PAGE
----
And that brings me to what, as a regular visitor, always strikes me as remarkable about American economic policy. The place always feels calm. US Treasury debt is still regarded as a great “safe haven” for the rest of the world to place its spare savings in. But policy actually is not calm at all. It is extreme. The deficit remains extreme; the loose money policy of the Federal Reserve is extreme; the possibility of a sudden sharp rise in taxation in two months’ time is extreme. There remains, even in politically polarised Washington, an optimism that things will be fixed. Let’s hope that is right, whosoever ends up having to do the fixing.

Is a real global slowdown just around the corner?

We should be suspicious of improbably good GDP figures, just as we should be suspicious of improbably bad ones. And so it was last week with the news that the UK economy grew by 1 per in the third quarter. That is an annual rate of 4 per cent.

Now ask yourself, is it probable that an economy shrinking at an annual rate of between 1 and 2 per cent for the first part of the year suddenly put on a spurt such as this? It does not square, not just with the other data including job growth, but with our common sense understanding of how we as individuals, as employees, even as business owners, behave.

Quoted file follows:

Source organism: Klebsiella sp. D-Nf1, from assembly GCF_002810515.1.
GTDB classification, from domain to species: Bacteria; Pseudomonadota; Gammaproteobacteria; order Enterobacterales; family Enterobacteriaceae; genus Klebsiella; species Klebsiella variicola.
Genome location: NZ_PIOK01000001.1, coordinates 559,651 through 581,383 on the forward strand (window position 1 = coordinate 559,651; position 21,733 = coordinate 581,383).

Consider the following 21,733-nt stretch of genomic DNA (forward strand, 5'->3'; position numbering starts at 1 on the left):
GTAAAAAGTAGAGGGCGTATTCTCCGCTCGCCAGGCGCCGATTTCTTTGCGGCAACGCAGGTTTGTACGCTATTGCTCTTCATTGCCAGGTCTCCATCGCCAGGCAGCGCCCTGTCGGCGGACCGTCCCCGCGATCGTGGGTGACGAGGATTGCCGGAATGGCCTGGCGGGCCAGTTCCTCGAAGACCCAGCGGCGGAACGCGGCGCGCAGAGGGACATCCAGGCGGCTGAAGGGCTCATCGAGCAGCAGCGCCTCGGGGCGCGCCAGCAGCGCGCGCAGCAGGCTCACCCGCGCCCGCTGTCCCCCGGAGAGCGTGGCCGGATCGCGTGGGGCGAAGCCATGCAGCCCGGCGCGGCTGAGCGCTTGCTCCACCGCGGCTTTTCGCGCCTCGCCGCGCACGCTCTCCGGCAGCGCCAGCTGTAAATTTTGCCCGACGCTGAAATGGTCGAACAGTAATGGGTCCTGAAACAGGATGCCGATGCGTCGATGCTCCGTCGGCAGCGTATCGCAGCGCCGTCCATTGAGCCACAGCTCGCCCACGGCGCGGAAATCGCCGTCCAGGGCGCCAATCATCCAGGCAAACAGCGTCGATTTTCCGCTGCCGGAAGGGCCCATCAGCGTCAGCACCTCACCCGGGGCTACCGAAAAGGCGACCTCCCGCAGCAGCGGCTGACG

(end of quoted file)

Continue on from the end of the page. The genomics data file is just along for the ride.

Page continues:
What I think has happened is that the UK economy continued to grow slowly in the third quarter, just as it had been doing for the rest of the year, and that this will eventually be confirmed when final figures are available in several years’ time.

Actually, I’m worried about something else. I think there may be a real global slowdown about to happen. I don’t think it is evident yet in the US or UK, but continental Europe may be in more trouble that anyone realises, with the really scary crunch in the south spreading to the north. There were some bad numbers on business confidence from Germany last week and if Germany were to falter, the rest of Europe would be in huge trouble. UK exports to the eurozone have been very weak.

Add in the fiscal problems of the US, noted above, and continuing uncertainty about what on earth is happening in China, and I think it is possible the world economy may grow much more slowly through the winter, before picking up in the second half of next year.